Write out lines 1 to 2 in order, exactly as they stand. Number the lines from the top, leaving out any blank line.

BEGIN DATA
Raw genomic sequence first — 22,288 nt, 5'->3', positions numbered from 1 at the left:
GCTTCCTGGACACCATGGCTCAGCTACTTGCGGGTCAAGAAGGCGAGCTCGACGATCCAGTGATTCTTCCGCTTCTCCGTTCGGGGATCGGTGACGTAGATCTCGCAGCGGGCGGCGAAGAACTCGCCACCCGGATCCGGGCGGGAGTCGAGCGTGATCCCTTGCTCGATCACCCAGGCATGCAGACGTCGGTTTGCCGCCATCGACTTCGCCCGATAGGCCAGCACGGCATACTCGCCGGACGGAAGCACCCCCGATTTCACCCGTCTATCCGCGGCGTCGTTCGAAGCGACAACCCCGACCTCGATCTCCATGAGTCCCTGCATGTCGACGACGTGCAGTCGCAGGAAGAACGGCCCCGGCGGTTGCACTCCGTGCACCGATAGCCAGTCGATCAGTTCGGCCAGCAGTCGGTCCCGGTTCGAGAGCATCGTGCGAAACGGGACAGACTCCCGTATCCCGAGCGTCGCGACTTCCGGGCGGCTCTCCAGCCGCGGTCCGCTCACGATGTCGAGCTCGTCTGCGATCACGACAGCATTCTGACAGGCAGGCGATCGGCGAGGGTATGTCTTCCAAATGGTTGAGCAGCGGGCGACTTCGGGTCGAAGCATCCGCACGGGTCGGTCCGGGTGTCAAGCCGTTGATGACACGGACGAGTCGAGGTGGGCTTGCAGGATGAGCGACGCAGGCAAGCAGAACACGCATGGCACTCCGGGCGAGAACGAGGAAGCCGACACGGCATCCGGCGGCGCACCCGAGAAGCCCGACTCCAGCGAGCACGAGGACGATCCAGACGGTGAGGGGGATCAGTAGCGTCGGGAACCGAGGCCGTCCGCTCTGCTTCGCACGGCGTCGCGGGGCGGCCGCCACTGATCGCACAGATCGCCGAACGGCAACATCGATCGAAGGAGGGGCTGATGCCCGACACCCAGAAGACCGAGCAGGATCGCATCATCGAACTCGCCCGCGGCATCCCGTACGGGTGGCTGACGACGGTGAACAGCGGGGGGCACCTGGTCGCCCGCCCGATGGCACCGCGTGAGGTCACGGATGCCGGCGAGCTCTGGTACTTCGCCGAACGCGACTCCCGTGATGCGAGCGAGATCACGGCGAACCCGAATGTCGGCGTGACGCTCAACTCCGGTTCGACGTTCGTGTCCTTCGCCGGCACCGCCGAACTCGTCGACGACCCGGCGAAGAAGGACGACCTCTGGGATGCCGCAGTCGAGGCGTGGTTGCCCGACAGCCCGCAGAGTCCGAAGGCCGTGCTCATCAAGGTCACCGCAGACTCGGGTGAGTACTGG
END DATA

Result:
Raw genomic sequence first — 22,288 nt, 5'->3', positions numbered from 1 at the left:
GCTTCCTGGACACCATGGCTCAGCTACTTGCGGGTCAAGAAGGCGAGCTCGACGATCCAGTGATTCTTCCGCTTCTCCGTTCGGGGATCGGTGACGTAGATCTCGCAGCGGGCGGCGAAGAACTCGCCACCCGGATCCGGGCGGGAGTCGAGCGTGATCCCTTGCTCGATCACCCAGGCATGCAGACGTCGGTTTGCCGCCATCGACTTCGCCCGATAGGCCAGCACGGCATACTCGCCGGACGGAAGCACCCCCGATTTCACCCGTCTATCCGCGGCGTCGTTCGAAGCGACAACCCCGACCTCGATCTCCATGAGTCCCTGCATGTCGACGACGTGCAGTCGCAGGAAGAACGGCCCCGGCGGTTGCACTCCGTGCACCGATAGCCAGTCGATCAGTTCGGCCAGCAGTCGGTCCCGGTTCGAGAGCATCGTGCGAAACGGGACAGACTCCCGTATCCCGAGCGTCGCGACTTCCGGGCGGCTCTCCAGCCGCGGTCCGCTCACGATGTCGAGCTCGTCTGCGATCACGACAGCATTCTGACAGGCAGGCGATCGGCGAGGGTATGTCTTCCAAATGGTTGAGCAGCGGGCGACTTCGGGTCGAAGCATCCGCACGGGTCGGTCCGGGTGTCAAGCCGTTGATGACACGGACGAGTCGAGGTGGGCTTGCAGGATGAGCGACGCAGGCAAGCAGAACACGCATGGCACTCCGGGCGAGAACGAGGAAGCCGACACGGCATCCGGCGGCGCACCCGAGAAGCCCGACTCCAGCGAGCACGAGGACGATCCAGACGGTGAGGGGGATCAGTAGCGTCGGGAACCGAGGCCGTCCGCTCTGCTTCGCACGGCGTCGCGGGGCGGCCGCCACTGATCGCACAGATCGCCGAACGGCAACATCGATCGAAGGAGGGGCTGATGCCCGACACCCAGAAGACCGAGCAGGATCGCATCATCGAACTCGCCCGCGGCATCCCGTACGGGTGGCTGACGACGGTGAACAGCGGGGGGCACCTGGTCGCCCGCCCGATGGCACCGCGTGAGGTCACGGATGCCGGCGAGCTCTGGTACTTCGCCGAACGCGACTCCCGTGATGCGAGCGAGATCACGGCGAACCCGAATGTCGGCGTGACGCTCAACTCCGGTTCGACGTTCGTGTCCTTCGCCGGCACCGCCGAACTCGTCGACGACCCGGCGAAGAAGGACGACCTCTGGGATGCCGCAGTCGAGGCGTGGTTGCCCGACAGCCCGCAGAGTCCGAAGGCCGTGCTCATCAAGGTCACCGCAGACTCGGGTGAGTACTGG